The present retrospective analysis evaluated the outcomes of different flap reconstructions for several hypopharyngeal defects in 136 patients who underwent hypopharyngeal reconstruction with a free or pedicled flap after excision of pharyngeal or laryngeal carcinoma. Functional and oncological outcome were the main measures. Nine patients had a type I-a hypopharyngeal defect (partial with larynx preserved), 33 type I-b (partial without larynx preserved), 85 type II (circumferential), 5 type III (extensive superior) and 4 vertical hemipharyngolaryngectomy. The flaps used to reconstruct these defects were pectoralis major (n = 34), free radial forearm (n = 25), jejunum (n = 72), pedicled latissimus dorsi (n = 2), sternocleidomastoid (n = 1), lateral thigh (n = 1) and deltopectoral (n = 1). Twelve defects (9%) needed a secondary flap reconstruction. Surgical and medical complications were seen in 29% and 8% of patients, respectively; 18% of patients developed a fistula. No difference in complication rate or admission days was found for pre-operative versus no previous radiotherapy, type of defect or free versus pedicled flap. After 12 months follow-up, 38% of patients had a tracheo-oesophageal voice prosthesis, in 82% a fully oral diet was obtained and the average body weight gain was 0.9 kg. Five-year overall and disease-specific survival rates were 35% and 49%, respectively, while local and regional control rates were 65% and 91%, respectively. Considering these results, a defect orientated approach may be helpful for deciding which flap should be used for reconstruction of the hypopharynx. An algorithm is proposed with similar functional and oncological outcomes for the different groups. The choice of flap should be based on expected morbidity and functional outcome.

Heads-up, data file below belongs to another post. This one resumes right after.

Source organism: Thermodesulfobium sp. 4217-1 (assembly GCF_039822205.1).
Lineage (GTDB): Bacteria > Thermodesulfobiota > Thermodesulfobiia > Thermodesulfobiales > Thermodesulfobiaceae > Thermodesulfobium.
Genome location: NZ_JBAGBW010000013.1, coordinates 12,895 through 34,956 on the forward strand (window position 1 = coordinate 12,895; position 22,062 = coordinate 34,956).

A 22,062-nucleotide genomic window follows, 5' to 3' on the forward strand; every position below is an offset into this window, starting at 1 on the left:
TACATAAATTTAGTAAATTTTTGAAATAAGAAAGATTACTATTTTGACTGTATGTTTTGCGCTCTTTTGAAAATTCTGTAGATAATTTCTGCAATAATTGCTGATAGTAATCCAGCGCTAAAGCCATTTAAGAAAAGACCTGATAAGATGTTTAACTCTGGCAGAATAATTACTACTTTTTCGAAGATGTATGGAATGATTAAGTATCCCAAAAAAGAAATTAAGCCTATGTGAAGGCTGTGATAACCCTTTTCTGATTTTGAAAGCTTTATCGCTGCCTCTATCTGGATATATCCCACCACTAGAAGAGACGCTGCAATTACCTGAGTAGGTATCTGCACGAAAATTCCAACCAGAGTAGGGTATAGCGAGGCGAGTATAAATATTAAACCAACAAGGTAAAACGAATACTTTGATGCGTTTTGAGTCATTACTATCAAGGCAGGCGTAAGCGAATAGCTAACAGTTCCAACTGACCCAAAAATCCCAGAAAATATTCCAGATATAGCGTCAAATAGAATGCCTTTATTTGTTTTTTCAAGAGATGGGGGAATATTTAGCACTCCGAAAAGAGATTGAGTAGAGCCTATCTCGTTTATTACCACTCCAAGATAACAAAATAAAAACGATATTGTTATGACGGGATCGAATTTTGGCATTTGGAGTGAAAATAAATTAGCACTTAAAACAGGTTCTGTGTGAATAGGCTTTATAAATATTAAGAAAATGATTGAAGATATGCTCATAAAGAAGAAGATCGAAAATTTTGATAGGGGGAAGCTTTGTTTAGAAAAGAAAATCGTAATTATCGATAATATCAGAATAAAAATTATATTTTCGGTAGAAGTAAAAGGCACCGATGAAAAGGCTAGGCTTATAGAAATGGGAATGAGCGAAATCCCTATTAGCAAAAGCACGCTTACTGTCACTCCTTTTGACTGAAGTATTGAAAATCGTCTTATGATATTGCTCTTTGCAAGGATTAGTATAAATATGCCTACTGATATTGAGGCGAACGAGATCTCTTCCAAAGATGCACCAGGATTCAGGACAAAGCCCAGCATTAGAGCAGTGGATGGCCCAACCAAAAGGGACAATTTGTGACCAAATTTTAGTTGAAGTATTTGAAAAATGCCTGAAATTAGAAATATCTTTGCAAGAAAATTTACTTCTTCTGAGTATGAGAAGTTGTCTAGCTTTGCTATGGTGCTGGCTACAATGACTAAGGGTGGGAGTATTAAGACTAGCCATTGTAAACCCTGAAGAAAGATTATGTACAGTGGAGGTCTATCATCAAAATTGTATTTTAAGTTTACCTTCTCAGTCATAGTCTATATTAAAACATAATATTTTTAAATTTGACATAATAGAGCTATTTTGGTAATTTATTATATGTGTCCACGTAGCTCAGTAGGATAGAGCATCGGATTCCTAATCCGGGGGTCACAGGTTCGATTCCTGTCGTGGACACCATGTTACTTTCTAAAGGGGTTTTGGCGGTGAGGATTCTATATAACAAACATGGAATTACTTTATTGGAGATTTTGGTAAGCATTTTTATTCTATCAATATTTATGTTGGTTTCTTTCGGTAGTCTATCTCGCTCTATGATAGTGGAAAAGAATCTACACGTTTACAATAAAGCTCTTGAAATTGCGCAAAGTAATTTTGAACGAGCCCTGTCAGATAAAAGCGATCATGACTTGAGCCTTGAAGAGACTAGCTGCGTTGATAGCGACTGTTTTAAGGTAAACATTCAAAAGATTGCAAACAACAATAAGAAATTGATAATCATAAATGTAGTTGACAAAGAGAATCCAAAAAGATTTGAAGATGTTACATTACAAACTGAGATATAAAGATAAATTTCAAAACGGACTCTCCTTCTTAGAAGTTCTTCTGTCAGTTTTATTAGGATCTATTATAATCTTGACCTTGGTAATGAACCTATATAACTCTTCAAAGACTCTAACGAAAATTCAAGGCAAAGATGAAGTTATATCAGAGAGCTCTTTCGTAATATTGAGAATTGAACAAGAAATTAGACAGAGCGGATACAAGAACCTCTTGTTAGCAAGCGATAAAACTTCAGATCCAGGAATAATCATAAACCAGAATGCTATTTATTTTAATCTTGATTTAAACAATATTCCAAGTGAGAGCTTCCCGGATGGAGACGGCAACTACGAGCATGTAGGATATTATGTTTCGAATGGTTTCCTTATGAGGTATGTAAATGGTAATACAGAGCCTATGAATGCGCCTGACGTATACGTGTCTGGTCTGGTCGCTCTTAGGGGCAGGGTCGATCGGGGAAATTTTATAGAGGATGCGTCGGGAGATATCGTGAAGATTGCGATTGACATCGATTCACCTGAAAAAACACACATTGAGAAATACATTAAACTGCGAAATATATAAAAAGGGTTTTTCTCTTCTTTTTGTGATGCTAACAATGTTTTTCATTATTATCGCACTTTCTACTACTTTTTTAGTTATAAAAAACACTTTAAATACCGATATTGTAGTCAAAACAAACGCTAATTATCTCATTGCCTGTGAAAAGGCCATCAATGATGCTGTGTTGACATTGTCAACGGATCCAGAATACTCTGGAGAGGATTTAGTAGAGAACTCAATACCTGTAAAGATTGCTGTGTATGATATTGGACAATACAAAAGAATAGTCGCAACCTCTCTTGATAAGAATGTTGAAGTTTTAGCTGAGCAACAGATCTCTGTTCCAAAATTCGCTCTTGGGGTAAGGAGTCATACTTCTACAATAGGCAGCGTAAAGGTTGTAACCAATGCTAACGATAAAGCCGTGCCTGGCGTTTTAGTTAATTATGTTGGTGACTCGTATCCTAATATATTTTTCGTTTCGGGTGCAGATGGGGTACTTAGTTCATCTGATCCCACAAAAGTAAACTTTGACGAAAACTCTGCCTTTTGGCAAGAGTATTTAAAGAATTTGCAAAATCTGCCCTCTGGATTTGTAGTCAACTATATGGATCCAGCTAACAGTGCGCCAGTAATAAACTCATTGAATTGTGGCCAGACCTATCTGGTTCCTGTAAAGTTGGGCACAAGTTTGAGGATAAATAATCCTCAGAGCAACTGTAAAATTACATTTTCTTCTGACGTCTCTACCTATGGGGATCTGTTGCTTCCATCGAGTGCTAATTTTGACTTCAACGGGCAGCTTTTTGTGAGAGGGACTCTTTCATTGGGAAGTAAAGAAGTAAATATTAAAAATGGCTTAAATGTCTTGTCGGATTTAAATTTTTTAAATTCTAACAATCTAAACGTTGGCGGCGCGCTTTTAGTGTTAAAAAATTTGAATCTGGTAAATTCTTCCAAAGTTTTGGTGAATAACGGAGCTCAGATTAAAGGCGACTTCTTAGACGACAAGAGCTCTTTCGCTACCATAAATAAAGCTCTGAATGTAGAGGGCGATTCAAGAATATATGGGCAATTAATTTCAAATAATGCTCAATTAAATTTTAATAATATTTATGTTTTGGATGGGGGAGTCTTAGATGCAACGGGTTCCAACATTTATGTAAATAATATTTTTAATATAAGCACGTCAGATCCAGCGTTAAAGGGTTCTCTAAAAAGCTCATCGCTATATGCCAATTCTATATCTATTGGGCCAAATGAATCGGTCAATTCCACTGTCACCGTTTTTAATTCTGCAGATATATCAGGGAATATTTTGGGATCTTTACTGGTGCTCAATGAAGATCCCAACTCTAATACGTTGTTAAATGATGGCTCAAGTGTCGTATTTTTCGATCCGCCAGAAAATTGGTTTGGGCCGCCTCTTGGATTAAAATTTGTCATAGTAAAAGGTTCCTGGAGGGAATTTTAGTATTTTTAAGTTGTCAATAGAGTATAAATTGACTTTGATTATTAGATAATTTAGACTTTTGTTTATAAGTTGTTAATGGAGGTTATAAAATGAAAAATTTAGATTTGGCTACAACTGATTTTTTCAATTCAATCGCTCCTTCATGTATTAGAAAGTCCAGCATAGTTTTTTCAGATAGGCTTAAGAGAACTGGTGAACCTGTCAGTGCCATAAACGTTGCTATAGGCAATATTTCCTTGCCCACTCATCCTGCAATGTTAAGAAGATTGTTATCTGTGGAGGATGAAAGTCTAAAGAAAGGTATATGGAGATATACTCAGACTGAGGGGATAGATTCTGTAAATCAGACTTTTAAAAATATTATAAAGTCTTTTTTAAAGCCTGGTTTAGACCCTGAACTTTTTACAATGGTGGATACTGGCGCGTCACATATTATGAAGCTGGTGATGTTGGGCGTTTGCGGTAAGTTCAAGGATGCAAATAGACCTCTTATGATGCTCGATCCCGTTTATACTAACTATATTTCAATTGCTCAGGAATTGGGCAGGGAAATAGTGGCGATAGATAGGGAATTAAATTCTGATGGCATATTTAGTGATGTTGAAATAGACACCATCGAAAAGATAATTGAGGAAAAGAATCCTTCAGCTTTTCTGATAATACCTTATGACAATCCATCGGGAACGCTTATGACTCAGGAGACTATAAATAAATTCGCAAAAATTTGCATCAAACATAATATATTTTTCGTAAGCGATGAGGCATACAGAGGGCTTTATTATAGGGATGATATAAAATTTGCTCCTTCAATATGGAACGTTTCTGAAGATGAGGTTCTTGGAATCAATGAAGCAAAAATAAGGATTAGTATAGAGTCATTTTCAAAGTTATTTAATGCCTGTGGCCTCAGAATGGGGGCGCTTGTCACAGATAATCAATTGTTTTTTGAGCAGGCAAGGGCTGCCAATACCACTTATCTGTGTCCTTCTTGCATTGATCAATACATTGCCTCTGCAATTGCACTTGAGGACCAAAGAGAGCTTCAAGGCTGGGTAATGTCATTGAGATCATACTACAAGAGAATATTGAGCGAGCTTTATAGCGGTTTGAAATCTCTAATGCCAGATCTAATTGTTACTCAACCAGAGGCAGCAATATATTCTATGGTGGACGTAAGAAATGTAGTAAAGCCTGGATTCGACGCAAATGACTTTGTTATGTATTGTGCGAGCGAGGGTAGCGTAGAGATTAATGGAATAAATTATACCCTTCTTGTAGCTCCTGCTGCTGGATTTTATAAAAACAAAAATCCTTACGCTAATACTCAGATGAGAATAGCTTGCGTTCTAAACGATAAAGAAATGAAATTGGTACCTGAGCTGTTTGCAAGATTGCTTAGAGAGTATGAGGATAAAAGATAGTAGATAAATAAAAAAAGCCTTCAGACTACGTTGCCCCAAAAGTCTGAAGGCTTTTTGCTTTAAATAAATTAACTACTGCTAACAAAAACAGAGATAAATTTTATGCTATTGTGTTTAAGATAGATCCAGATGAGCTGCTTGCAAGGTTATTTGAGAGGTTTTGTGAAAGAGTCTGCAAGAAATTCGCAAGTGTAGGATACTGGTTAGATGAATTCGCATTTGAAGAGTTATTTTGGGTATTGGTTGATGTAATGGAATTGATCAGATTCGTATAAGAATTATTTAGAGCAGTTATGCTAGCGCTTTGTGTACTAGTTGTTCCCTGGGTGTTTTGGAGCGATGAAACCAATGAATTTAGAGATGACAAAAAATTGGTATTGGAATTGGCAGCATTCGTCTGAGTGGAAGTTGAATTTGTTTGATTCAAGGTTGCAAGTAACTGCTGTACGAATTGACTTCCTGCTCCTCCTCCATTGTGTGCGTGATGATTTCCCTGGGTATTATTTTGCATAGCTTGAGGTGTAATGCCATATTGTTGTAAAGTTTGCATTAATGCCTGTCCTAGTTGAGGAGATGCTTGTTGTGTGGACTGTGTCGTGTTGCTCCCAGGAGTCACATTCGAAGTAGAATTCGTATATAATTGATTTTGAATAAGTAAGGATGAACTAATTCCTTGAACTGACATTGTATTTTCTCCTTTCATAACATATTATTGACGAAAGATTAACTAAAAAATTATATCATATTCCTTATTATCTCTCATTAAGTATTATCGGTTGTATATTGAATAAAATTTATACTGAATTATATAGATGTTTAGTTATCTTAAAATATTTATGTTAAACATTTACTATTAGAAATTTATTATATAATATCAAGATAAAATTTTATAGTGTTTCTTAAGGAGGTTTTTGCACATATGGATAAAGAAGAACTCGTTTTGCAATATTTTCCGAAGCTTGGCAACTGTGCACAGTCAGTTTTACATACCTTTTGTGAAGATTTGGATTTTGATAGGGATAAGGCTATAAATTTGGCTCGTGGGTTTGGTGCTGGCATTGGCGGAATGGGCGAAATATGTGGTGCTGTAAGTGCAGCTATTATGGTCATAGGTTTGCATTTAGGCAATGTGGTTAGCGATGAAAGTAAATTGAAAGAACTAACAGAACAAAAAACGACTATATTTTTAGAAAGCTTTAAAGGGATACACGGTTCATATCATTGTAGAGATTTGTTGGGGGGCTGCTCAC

|Number of pages||9|
|Journal||Acta Otorhinolaryngologica Italica|
|Publication status||Published - 2012|
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